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There was nothing magical about Walt Weiss’s rise to professional baseball stardom. It was all about striving with the sweat of honest toil to grab hold of a dream. But because of that exemplary dedication, hard work and hometown pride, many young Rocklanders can now dream of being the next Walt Weiss.

Weiss, a 1982 Suffern High School graduate, never forgot his roots. Although he now makes his home in Castle Rock, Colo., Weiss honed his diamond craft on the ballfields of Suffern’s youth leagues and schools. He absorbed the lessons well enough to become the most successful major league baseball player ever to come out of Rockland County.

When Weiss made his major league debut with the Oakland Athletics in 1987, he became the first native Rocklander in 35 years to wear a big-league uniform, and only the eighth overall at that time. But he didn’t just wear the uniform; he honored it with his blue-ribbon defense and timely hitting.

The 6-foot, 185-pound switch-hitting shortstop was the 1988 American League Rookie of the Year; played in four World Series, including the 1989 Series in which his A’s defeated the San Francisco Giants for the championship; and was the starting shortstop for the 1998 National League All-Star team, becoming the oldest player (35) ever to be voted a starter in his first All-Star appearance.

He played 13 years in the majors—five with Oakland, one with the fledgling Florida Marlins (he was a charter member of the franchise in 1993 and drove in the first run in team history), four with the Colorado Rockies and three with the Atlanta Braves—and was the starting shortstop each year. His teams reached the playoffs eight of those 13 years, including World Series appearances in 1988, 1989 and 1990 with Oakland and 1999 with Atlanta.

Weiss wound up with a career batting average of .258 and a nifty .971 fielding percentage. His best year offensively was 1996 with Colorado, when he batted .282 with 8 home runs, 48 RBI, 146 hits and 89 runs. His most durable year was 1993 with Florida, when he played in 158 of the Marlins’ 162 games.

Weiss showed glimpses of his future greatness while honing his skills at Suffern High School. A talented all-round athlete, he was twice an All-Rockland shortstop and earned Rockland Player-of-the-Year accolades in 1982, batting a robust .495. He also played two years of varsity football for the Mounties, as a wide receiver his junior year and quarterback his senior year, and ran indoor track his senior year, contributing to the Mounties’ county champion 4×400-meter relay.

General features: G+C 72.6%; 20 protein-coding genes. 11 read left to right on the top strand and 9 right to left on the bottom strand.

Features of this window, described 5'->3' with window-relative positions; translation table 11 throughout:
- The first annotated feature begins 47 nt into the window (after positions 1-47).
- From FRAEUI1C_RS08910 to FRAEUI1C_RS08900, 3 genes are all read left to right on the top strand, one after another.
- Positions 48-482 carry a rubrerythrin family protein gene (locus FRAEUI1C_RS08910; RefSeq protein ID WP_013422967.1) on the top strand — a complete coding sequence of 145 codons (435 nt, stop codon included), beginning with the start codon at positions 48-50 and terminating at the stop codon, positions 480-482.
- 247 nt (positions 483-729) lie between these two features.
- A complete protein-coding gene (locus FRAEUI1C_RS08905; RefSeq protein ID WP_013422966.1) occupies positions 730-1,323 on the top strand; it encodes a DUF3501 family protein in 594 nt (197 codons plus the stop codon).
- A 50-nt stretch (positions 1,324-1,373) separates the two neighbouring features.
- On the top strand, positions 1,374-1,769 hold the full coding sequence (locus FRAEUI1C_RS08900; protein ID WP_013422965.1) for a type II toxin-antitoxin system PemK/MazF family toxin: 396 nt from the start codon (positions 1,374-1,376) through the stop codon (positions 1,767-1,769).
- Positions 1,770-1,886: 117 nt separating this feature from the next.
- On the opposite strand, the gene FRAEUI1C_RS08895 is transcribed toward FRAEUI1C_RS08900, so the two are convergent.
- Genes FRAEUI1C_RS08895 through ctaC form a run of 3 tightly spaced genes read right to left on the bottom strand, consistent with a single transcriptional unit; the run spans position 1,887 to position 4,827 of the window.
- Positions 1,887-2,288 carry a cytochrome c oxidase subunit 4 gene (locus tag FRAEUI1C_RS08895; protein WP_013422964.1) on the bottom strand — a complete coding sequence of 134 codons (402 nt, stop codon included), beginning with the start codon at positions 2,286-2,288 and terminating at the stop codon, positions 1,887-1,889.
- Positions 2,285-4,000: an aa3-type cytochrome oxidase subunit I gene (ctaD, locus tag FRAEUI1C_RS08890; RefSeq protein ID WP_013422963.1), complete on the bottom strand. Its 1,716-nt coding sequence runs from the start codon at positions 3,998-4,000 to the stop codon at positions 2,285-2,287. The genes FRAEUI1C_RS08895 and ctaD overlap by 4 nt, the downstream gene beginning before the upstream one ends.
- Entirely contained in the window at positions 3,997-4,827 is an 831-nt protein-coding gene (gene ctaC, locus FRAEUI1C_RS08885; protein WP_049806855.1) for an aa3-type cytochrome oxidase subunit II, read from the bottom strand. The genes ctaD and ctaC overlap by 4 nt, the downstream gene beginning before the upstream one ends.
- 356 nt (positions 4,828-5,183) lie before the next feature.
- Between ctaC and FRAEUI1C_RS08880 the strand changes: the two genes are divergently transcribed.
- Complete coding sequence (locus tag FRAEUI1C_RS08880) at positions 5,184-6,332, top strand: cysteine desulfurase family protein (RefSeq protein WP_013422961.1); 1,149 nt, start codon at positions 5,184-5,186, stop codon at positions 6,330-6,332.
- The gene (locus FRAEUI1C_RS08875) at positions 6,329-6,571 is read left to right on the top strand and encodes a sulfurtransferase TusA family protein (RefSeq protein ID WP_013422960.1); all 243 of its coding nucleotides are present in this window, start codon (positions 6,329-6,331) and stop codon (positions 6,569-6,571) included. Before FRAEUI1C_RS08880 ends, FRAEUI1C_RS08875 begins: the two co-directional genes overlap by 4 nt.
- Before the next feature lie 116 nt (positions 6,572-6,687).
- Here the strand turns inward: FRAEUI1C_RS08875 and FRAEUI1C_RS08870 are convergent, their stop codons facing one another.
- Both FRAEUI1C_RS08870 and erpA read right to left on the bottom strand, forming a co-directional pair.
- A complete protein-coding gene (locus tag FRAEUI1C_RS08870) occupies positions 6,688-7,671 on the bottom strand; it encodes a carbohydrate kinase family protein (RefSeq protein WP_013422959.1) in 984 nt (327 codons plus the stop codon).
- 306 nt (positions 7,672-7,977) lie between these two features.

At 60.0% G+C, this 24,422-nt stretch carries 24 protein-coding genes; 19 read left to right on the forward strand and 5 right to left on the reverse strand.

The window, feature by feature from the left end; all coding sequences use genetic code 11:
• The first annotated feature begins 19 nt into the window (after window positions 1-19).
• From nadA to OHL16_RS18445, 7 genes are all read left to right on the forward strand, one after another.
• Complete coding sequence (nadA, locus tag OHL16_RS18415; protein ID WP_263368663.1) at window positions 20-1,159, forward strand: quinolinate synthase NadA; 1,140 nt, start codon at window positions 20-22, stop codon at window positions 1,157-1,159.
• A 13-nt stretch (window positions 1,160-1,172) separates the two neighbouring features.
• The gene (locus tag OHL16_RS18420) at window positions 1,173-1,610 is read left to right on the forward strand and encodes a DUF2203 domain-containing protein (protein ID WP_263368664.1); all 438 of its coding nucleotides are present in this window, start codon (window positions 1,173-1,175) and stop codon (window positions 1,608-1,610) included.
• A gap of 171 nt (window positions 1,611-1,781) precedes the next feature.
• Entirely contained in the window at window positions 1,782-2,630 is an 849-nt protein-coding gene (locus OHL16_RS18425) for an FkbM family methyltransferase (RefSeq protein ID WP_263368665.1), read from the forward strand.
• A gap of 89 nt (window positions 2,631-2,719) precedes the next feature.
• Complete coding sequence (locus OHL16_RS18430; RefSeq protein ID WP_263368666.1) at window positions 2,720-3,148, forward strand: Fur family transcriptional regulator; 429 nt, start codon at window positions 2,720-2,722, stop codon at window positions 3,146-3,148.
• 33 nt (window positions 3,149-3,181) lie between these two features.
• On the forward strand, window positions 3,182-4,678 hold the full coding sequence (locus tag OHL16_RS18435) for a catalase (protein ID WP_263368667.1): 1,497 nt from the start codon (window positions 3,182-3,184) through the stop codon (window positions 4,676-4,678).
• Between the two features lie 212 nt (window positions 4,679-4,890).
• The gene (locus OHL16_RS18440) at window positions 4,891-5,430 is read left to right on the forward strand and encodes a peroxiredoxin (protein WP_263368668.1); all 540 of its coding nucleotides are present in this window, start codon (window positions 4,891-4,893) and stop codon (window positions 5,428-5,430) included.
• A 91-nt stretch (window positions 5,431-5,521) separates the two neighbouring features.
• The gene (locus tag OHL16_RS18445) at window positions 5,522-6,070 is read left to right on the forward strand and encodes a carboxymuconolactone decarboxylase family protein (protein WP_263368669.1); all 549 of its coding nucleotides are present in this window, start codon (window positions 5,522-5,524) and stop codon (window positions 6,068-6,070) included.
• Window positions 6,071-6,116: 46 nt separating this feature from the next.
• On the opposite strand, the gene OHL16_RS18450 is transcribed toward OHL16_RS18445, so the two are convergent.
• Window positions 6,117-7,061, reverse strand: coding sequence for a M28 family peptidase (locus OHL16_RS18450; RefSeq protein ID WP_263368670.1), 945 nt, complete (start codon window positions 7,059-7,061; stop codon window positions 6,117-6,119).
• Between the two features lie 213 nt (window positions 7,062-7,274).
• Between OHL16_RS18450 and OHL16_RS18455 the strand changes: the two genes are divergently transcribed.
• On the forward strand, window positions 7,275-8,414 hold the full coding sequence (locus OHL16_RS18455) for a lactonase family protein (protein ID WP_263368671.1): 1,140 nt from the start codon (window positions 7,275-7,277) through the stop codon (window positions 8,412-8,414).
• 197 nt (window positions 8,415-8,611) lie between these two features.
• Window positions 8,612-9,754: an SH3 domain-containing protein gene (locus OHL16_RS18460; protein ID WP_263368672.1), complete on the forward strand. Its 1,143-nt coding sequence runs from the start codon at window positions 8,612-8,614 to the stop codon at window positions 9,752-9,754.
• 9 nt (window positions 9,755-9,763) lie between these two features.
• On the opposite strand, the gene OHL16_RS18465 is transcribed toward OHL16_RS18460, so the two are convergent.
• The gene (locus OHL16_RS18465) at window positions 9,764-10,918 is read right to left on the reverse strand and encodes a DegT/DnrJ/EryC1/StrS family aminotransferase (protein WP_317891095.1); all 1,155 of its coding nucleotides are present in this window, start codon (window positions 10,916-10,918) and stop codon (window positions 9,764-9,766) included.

After being chosen by the Baltimore Orioles in the 10th round of the 1982 major league draft, Weiss opted instead for more seasoning in college ball. He was awarded a baseball scholarship to the University of North Carolina at Chapel Hill, where he refined his left-handed batting stroke (having been a natural righty) and matured physically and mentally. Weiss was the first-team All-Atlantic Coast Conference shortstop all three years he attended the school.

After his junior year, in 1985, Weiss again entered the major league draft and this time Oakland chose him in the first round as the 11th player selected overall. He methodically ascended the minor-league ladder, from the Rookie League in Pocatello, Idaho, to Class A Madison (Wis.), to Class AA Huntsville (Ala.). He made his major-league debut on July 12, 1987, was sent down to Class AAA Tacoma (Wash.) after a very brief stint, then was recalled by the A’s in September and got into a total of 16 games before establishing himself fully in 1988.

Weiss overcame serious knee and ankle injuries early in his career to perform with distinction, while taking leadership roles later in his career. He served several times as teammate-elected player representative to the Major League Baseball Players’ Association.

Weiss rarely missed an opportunity to keep in touch with his Rockland roots. During the 1988 World Series, for example, he wrote a game-by-game diary for readers of The Journal-News as the Athletics battled the Los Angeles Dodgers. He also has been a major benefactor to the Suffern High School athletic program.

Weiss’s home community has reciprocated that friendship. In 1989 hundreds of fans lined Lafayette Avenue in Suffern to pay homage to their native son with a parade and ceremonies during Walt Weiss Day. In 1999, Suffern High School renamed its baseball diamond Walt Weiss Field in recognition of his professional success and the support he has provided the program. The school also retired his uniform number, 22.

Weiss and his wife, Terri, run the SIDS Foundation in Denver, in memory of Walt’s brother, who died of sudden infant death syndrome. He has also built four Little League fields for Denver’s inner-city children.

The Weisses have three children—Blake, 14; Brody, 7; and Bo, 5—and a fourth boy is due in June.